Biden-Sanders Unity Effort Yields Proposals, Including LGBTQ Initiatives

Bernie Sanders and Joe Biden are pictured on stage at a First in the West Event at the Bellagio Hotel in Las Vegas
Bernie Sanders and Joe Biden butted heads during the Democratic primary race, but now they’re teaming up to take on Donald Trump in November.
Reuters/ Carlo Allegri

A unity task force created by former Vice President Joe Biden and Vermont Senator Bernie Sanders drew from the platforms of both Democratic leaders to map out 110 pages of recommendations for a path forward for the presumptive Democratic nominee one month before the Democratic National Convention.

Biden and Sanders are vying to unite the party after a crowded and contentious Democratic primary race that saw Sanders perform well, winning the popular vote in the first three states, before the former vice president stormed back in South Carolina and subsequently pulled away in the following contests when moderate candidates dropped out and threw their support behind him. The race drew lingering distinctions between progressives hungry for sweeping change, particularly in healthcare policy, and a moderate flank of voters more satisfied with an approach that builds on the work of former President Barack Obama.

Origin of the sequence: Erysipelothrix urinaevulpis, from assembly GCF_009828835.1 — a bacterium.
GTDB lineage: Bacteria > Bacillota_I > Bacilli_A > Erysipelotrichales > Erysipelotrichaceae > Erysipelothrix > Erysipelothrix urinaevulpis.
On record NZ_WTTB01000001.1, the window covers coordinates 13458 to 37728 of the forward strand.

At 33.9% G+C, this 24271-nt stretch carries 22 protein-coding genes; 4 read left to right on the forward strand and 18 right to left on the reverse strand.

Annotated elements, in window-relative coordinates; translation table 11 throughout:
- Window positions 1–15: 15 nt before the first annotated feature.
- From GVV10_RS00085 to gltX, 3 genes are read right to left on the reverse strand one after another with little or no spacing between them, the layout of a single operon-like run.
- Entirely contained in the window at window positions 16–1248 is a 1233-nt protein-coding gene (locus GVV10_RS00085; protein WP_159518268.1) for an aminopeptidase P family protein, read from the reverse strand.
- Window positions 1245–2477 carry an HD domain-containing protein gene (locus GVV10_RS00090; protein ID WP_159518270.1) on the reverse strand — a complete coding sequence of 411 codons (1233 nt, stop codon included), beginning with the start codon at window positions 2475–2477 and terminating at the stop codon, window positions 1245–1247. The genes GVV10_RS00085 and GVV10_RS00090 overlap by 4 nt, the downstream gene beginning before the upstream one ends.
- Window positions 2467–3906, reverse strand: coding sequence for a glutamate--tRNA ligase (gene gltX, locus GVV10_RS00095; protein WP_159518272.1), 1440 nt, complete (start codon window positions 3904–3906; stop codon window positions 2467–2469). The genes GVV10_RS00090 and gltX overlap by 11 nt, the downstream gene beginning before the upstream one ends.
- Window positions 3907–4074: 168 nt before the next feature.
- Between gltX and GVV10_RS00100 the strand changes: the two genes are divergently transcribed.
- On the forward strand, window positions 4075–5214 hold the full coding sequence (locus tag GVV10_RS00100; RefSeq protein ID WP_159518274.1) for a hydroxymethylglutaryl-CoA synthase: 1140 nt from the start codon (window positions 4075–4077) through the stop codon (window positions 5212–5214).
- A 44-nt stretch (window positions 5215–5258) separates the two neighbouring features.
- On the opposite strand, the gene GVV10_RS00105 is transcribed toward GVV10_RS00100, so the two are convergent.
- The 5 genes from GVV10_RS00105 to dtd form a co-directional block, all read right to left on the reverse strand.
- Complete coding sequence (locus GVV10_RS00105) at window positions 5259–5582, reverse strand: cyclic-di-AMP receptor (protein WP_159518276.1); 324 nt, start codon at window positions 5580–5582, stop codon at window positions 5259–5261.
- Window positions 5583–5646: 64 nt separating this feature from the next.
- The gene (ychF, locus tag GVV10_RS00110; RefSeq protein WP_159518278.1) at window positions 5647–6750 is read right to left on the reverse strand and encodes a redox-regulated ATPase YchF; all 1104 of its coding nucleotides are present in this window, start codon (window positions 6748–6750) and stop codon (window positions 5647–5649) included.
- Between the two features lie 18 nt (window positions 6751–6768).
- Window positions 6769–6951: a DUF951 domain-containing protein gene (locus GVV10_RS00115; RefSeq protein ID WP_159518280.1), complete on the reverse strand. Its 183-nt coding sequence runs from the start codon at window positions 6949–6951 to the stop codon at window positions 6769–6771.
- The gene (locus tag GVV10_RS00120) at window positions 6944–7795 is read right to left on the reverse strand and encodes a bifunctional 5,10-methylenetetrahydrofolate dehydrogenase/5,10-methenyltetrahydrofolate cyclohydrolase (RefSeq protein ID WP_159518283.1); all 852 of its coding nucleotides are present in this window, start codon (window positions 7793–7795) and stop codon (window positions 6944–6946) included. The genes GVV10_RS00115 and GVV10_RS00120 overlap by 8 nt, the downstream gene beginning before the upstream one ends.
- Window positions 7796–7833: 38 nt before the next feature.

As in 2016, Sanders’ team — which helped push the party platform to the left on a number of fronts when Hillary Clinton secured the nomination — again sought to make a mark on the platform, and the Vermont senator will again make the case for Biden after crisscrossing the nation campaigning dozens of times for Clinton four years ago. But now, facing the possible re-election of Donald Trump, whose failure to lead has most recently contributed to a nationwide coronavirus death toll of 138,000 and counting, his team seems to be approaching the unity effort with a more determined commitment to the urgent goal of removing the incumbent president from office.